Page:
"In your opinion, wasn't Robespierre sorry for Danton when sending him to the guillotine? And then Robespierre had to go himself.
"Do you think he was not sorry? Sure he was, but he had to do it ..."
That was the substance of the conversation. I repeat that we must at this time at all costs refresh our knowledge of the Great French Revolution – it is absolutely indispensable. We might begin even with Kropotkin, who was not a Marxist but who understood better than Jaures the national and class subsoil of the Revolution.
During the Great French Revolution, many were guillotined. We, too, had many people brought before the firing squad. But in the Great French Revolution there were two great chapters, of which one went like this [points upward] and the other like that [points downward]. We must understand this. When the chapter headed like this – upwards – the French Jacobins, the Bolsheviks of that time, guillotined the Royalists and the Girondists. We, too, have had a similar great chapter when we, the Oppositionists, together with you, shot the White Guards and exiled the Girondists. And then there began another chapter in France, when the French Ustrialovs and semi-Ustrialovs – the Thermidorians and the Bonapartists from among the Right wing Jacobins – began exiling and shooting the Left Jacobins – the Bolsheviks of that time. I should like comrade Soltz to think his analogy through to the end and, first of all, to give himself an answer to the following question: In accordance with which chapter is Soltz preparing to have us shot? [Commotion in the hall.] This is no jesting matter; revolution is a serious business. None of us is scared by firing squads. We are all old revolutionists. But the thing is to know whom to shoot, and in accordance with which chapter. When we did the shooting we were firm in our knowledge as to the chapter. But, comrade Soltz, do you clearly understand in accordance with which chapter you are now preparing to shoot? I fear, comrade Soltz, that you are about to shoot us in accordance with the Ustrialov, i.e., Thermidorian chapter.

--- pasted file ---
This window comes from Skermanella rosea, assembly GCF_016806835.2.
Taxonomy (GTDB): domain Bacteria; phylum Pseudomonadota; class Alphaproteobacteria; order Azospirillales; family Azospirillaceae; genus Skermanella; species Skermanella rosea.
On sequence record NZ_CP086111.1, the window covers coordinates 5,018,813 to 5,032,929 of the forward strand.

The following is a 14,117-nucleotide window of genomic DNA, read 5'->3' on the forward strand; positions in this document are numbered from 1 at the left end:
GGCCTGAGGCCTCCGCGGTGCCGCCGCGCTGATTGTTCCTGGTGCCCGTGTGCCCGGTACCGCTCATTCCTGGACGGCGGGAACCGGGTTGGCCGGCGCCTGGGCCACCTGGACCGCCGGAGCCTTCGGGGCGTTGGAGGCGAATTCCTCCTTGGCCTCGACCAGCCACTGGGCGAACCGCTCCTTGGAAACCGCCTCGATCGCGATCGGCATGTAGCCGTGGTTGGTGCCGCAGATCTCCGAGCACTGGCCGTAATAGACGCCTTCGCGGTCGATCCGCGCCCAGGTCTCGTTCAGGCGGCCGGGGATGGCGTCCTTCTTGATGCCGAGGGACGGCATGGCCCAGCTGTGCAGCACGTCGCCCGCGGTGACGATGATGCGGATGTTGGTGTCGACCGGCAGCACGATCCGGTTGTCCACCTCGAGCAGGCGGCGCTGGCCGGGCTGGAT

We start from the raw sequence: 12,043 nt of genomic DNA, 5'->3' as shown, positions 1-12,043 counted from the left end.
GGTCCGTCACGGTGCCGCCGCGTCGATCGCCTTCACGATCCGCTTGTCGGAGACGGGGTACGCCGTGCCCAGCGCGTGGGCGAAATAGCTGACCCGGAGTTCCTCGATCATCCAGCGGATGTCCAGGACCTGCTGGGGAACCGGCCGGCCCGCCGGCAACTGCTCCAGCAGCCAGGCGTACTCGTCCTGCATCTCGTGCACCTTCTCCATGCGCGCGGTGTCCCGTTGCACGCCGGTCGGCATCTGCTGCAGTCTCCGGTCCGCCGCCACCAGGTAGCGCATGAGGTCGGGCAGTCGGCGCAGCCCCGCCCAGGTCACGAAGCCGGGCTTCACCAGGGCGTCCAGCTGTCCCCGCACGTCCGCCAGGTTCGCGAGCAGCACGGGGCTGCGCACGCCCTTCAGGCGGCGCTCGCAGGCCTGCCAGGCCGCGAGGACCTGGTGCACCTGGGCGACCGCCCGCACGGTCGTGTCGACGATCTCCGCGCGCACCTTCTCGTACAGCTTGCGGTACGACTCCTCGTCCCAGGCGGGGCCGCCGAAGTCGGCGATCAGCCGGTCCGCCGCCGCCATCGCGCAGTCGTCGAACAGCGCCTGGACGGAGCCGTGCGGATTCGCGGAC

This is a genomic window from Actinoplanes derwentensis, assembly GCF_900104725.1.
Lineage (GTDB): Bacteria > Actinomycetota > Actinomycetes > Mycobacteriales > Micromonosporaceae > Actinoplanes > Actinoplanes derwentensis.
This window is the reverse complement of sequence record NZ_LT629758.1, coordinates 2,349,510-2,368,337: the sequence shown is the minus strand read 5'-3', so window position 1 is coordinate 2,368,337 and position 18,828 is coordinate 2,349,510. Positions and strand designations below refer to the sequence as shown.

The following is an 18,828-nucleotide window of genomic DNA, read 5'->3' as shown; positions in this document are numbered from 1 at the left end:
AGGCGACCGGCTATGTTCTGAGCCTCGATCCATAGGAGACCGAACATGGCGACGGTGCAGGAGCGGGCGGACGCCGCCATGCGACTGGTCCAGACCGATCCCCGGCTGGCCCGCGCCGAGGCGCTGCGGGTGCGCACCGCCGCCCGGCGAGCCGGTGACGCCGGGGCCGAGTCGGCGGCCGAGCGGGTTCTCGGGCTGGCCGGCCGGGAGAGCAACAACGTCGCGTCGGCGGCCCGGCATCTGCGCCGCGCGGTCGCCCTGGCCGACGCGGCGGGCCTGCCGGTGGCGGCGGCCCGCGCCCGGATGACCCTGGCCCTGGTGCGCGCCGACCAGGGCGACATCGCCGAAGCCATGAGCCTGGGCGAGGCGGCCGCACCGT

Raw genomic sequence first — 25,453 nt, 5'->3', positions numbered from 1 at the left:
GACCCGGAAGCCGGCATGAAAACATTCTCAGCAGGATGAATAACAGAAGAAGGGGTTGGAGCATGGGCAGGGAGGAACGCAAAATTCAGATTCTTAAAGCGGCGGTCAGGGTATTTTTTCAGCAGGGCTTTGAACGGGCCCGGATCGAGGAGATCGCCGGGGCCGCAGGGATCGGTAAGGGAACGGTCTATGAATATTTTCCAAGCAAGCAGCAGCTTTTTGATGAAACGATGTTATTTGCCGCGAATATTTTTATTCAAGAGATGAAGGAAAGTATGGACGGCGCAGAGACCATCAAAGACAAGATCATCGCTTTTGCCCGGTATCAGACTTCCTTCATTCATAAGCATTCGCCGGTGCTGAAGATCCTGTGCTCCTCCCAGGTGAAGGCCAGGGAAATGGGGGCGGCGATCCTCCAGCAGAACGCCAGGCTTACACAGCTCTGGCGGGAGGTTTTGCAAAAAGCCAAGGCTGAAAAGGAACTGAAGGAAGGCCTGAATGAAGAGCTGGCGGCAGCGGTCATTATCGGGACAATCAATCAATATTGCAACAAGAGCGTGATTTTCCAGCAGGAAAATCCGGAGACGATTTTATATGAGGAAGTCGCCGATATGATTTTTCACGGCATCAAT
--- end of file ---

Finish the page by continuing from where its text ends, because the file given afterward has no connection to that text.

When the term "Thermidorian" is used among us, it is taken for a term of abuse. It is thought that the Thermidorians were arrant counter-revolutionists, conscious supporters of the monarchic rule, and so on. Nothing of the kind! The Thermidorians were Jacobins, with this difference, that they had moved to the Right. The Jacobin organization – the then Bolsheviks – under the pressure of class contradictions, shortly arrived at the conviction that it was necessary to destroy the Robespierre group. Do you think that on the very next day after the 9th of Thermidor they said to themselves: We have now transferred power into the hands of the bourgeoisie? Nothing of the kind! Refer to all the newspapers of that time. They said: We have destroyed a handful of people who disrupted peace in the party, but now, after their destruction, the revolution will triumph completely. If comrade Soltz has any doubts about it.
SOLTZ: You are practically repeating my own words.
TROTSKY: So much the better. If we are agreed on this, comrade Soltz, then it will help us considerably to decide the question as to what chapter you are preparing to open by the physical annihilation of the Opposition. One thing must be firmly understood: Unless we undertake to rectify the class line of the party, as it should be done, the line indicated by Ustrialov will have to be pursued inevitably in side the party, i.e., the line of a ruthless struggle against the Opposition.